When looking at the AFC wild-card chase, the famous line from Dumb and Dumber comes to mind.
Your team might have anywhere between four and six wins, and you can start to get excited.
Yes, Lloyd. Yes we are.
The favorites have flaws. The underdogs have easy schedules. (Of course, there's also a reason that they're 4-6 in the first place.)
Let's examine the insanity. Here's a breakdown of the teams in the running.
Pittsburgh Steelers (6-4)
Pittsburgh has a problem: The Steelers can't complete the forward pass. Byron Leftwich was wretched in the loss to the Baltimore Ravens. He was clearly injured, with the Ravens treating his body like it was a rag doll. Yet Steelers coach Mike Tomlin didn't remove Leftwich from the game. It was stunning.
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I believe the genius of Ben Roethlisberger was that he masked the Steelers' many injures and areas of deficiency. Pittsburgh can run with authority. With the exception of what happened Sunday night, they are well-coached. But with no real quarterback until Big Ben comes back, road games against the Ravens and Dallas Cowboys (and even home games against the San Diego Chargers and Cincinnati Bengals) will be dog fights.
Indianapolis Colts (6-4)
Indianapolis has a relatively tough schedule, facing the Houston Texans twice in the final three weeks of the regular season. But I believe in Andrew Luck too much. He's too good and too focused. I think the Colts win four more games (against the Bills, Lions, Titans and Chiefs) and reach the magic number of 10.
Cincinnati Bengals (5-5)
"We lost to freaking Cleveland," he lamented.
The Bengals are young, but talented and well-coached, and have expert coordinators in Mike Zimmer (defense) and Jay Gruden (offense). Cincy's pass rush is strong. Rookie Vontaze Burfict and the linebackers have exceeded expectations. Leon Hall is solid. Terence Newman, having been reunited with Zimmer, is drinking from the fountain of youth. And ever since Marvin Lewis challenged Andy Dalton to be a better leader, the quarterback has been the epitome of toughness. Green, meanwhile, is the best receiver in the NFL this year.
Cincy has the Oakland Raiders and San Diego Chargers coming up next, after which the Bengals should be 7-5. Then they should beat the Dallas Cowboys and embarrassing Philadelphia Eagles (on the road) before taking the aforementioned trip to Pittsburgh and hosting the Ravens.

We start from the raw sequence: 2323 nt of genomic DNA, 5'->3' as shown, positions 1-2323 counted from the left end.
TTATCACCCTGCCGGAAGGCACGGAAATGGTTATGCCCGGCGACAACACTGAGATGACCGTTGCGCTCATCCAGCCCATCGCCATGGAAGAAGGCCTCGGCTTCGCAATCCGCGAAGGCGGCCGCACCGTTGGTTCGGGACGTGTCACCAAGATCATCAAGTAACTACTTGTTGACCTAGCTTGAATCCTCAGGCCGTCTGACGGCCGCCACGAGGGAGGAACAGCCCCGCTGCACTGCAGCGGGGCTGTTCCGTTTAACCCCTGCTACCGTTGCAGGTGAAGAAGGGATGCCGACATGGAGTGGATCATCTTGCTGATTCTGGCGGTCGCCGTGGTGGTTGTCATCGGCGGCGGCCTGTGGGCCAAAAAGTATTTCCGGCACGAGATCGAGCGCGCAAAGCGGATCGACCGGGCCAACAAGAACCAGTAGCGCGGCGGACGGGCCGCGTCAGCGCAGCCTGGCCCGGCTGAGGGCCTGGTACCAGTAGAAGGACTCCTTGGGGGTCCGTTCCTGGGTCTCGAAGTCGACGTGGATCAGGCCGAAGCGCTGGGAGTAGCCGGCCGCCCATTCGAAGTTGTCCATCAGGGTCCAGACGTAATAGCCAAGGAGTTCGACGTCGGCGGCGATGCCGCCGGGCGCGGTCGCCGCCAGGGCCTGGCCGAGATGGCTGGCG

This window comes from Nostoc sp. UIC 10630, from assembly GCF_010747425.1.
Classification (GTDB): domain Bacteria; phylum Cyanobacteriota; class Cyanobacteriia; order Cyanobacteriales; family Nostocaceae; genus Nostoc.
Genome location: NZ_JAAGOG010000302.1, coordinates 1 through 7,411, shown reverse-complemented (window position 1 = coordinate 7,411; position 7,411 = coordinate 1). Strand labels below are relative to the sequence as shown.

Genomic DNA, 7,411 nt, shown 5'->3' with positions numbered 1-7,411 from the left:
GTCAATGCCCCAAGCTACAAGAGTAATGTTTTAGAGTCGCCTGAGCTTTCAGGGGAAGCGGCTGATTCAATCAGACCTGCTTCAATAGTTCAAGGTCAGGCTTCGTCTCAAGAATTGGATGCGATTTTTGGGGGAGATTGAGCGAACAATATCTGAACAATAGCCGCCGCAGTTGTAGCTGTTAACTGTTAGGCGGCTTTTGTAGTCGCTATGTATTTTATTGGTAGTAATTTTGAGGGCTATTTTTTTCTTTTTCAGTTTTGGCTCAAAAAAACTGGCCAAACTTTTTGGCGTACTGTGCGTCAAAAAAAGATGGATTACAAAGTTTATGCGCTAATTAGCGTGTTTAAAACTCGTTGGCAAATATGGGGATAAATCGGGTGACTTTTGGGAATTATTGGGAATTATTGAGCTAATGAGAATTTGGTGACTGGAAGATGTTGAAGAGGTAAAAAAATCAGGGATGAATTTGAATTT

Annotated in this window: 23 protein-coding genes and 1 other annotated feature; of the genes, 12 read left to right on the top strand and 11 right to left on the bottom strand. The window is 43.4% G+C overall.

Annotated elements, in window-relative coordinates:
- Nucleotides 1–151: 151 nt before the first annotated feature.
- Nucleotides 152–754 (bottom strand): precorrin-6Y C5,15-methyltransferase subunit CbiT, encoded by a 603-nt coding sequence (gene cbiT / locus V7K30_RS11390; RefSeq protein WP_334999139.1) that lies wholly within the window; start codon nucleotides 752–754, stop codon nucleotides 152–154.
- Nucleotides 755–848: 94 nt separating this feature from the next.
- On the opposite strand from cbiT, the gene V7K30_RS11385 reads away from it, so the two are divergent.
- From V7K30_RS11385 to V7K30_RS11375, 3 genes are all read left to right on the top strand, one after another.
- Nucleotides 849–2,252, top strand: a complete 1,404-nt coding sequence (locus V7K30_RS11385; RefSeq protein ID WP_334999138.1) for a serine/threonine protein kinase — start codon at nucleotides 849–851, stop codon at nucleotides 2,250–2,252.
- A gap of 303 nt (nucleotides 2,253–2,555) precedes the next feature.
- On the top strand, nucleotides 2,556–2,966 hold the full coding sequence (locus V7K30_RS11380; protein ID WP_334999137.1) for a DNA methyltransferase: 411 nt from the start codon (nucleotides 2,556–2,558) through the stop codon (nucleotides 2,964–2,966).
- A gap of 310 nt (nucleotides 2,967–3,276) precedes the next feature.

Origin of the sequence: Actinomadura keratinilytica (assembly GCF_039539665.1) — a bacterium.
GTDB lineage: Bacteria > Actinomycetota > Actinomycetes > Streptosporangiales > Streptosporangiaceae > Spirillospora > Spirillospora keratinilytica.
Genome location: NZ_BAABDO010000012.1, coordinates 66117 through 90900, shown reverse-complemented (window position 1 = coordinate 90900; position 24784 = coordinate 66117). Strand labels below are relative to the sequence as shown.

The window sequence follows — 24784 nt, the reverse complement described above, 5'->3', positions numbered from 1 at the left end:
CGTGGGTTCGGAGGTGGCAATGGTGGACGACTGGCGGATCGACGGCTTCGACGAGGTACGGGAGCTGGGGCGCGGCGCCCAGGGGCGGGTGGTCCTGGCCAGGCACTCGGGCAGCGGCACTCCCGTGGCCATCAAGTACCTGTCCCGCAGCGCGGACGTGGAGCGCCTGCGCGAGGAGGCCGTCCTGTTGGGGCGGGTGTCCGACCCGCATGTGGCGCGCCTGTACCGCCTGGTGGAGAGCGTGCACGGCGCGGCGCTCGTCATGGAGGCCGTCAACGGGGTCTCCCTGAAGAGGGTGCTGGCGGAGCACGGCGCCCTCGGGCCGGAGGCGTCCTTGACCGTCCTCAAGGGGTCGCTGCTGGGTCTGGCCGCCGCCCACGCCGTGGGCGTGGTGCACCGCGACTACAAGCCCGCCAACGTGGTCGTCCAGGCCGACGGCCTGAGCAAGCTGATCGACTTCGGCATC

San Diego Chargers (4-6)
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When our old pal Lloyd said there was a chance, he wasn't factoring Norv into the equation.
Tennessee Titans (4-6)
I loved what I saw from Mike Munchak's team against the Dolphins in Week 10. The Titans humiliated Miami one week after being destroyed by the Chicago Bears and dressed down by owner Bud Adams. When I talked to Munchak last week on SiriusXM NFL Radio, he stressed the toughness and togetherness of his team.
New York Jets (4-6)
The good news for the Jets is that they have a favorable schedule down the stretch. They have the New England Patriots (sans Rob Gronkowski) on Thanksgiving. Then the offensively challenged Cardinals come to town before the Jets visit the Jaguars and Titans, host the Chargers and finally travel to Buffalo. The Jets' defense has also hit a nice groove over the past two weeks.
Buffalo Bills (4-6)
For giggles, I will tell you that Buffalo gets the Jaguars and Rams at home in the first two weeks of December. If the Bills could win in Indy on Sunday, they would gain tremendous confidence and momentum. But who can bank on Ryan Fitzpatrick, Mario Williams and Chan Gailey during this season of grotesque underachievement?